A hundred migrants were feared drowned Thursday after yet another migrant shipwreck off the Libyan coast, raising the number of those missing feared drowned this week to 340.
Doctors Without Borders (MSF) said around 100 people were believed to have drowned in the Mediterranean on Wednesday, according to 27 migrants who had been plucked to safety and were being brought to Italy.
The surviving group, all men, said they had set sail from a beach close to Tripoli before dawn on Monday. After several hours the traffickers travelling with them aboard a separate boat took their engine and left them to their fate, without a satellite phone to call for help.
The overcrowded dinghy began rapidly taking on water and deflated. Tossed for two days and nights on rough seas, some passengers fell overboard, while others succumbed to exhaustion.
By the time the British military ship Enterprise — engaged in the anti-trafficking Sofia operation — found them, they discovered just 27 people alive, clinging to what was left of the dinghy.
Once rescued by the Enterprise the migrants, who come from Gambia, Guinea, Mali, Senegal and Sierra Leone, were transferred to the MSF’s Bourbon Argos, along with six bodies retrieved from around the dinghy.
“They are exhausted, shocked and traumatised,” MSF coordinator Michele Delaro told AFP by telephone from aboard the Bourbon Argos, which had returned to the rescue zone off Libya after disembarking nearly 800 migrants in Sicily a few days earlier.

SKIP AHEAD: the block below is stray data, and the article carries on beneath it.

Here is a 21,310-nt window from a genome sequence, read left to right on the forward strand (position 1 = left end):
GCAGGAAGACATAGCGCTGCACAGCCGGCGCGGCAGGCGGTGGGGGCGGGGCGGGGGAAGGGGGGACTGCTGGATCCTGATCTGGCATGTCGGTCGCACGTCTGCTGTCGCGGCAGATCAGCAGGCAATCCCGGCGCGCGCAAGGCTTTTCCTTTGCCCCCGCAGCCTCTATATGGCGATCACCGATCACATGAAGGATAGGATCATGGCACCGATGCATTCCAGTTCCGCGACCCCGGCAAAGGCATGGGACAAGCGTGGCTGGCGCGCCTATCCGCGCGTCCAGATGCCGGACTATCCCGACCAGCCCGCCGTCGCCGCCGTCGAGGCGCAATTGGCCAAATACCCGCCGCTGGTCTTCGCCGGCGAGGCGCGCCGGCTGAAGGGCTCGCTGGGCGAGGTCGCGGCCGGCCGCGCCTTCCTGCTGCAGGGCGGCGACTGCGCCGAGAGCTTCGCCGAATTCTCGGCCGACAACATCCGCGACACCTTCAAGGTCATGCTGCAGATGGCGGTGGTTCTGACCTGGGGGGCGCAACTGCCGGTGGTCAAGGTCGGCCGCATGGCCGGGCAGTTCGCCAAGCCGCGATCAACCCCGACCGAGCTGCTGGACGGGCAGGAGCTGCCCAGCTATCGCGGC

The shipwreck was just the latest in a series of tragedies this week: on Monday, 15 people were rescued from a dinghy that had been carrying some 150 people, while on Tuesday 23 were found on another boat that initially had 122 aboard.
Rescuers had pulled nine bodies from the water on Wednesday and spotted a 10th but were unable to recover it.
The first 15 survivors were brought to Catania and spoke of their battles to hold on to anything that floated as their dinghy sank.
The 23 people rescued on Tuesday were transferred to the Aquarius, charted by SOS Mediterranee and MSF, and expected to arrive in the port of Reggio Calabria on Italy’s mainland on Friday.
Search for the missing
“They are mostly traumatised and suffering from anxiety attacks,” said Mathilde Auvillain, a spokeswoman for SOS Mediterranee.
“One young boy has been weeping, asking for his mother. Another has written a list of names of the people travelling with him and re-reads it over and over. He wants to know if his friends are on the boat or in the sea,” she said.
Over 3,200 people have been rescued from crowded and unseaworthy dinghies since Saturday, according to the Italian coast guard.
The total is the same as for the whole month of November 2015 and, following a record number of arrivals in October, shows departures from Libya are not being deterred by worsening weather in the Mediterranean.
Since the start of the year, over 167,000 people have been brought to safety in Italy, a figure that has already passed the 153,000 number recorded in 2015 and is closing in on the 170,000 figure recorded in 2014.
“The unending rescues and high number of victims in recent days show how critical the situation is in the Mediterranean, it is a real humanitarian catastrophe that is taking place before our very eyes”, said Sophie Beau, head of SOS Mediterranee.
“Europe urgently needs to take responsibility and put in place an adequate response” to the crisis, she said.
Story by AFP.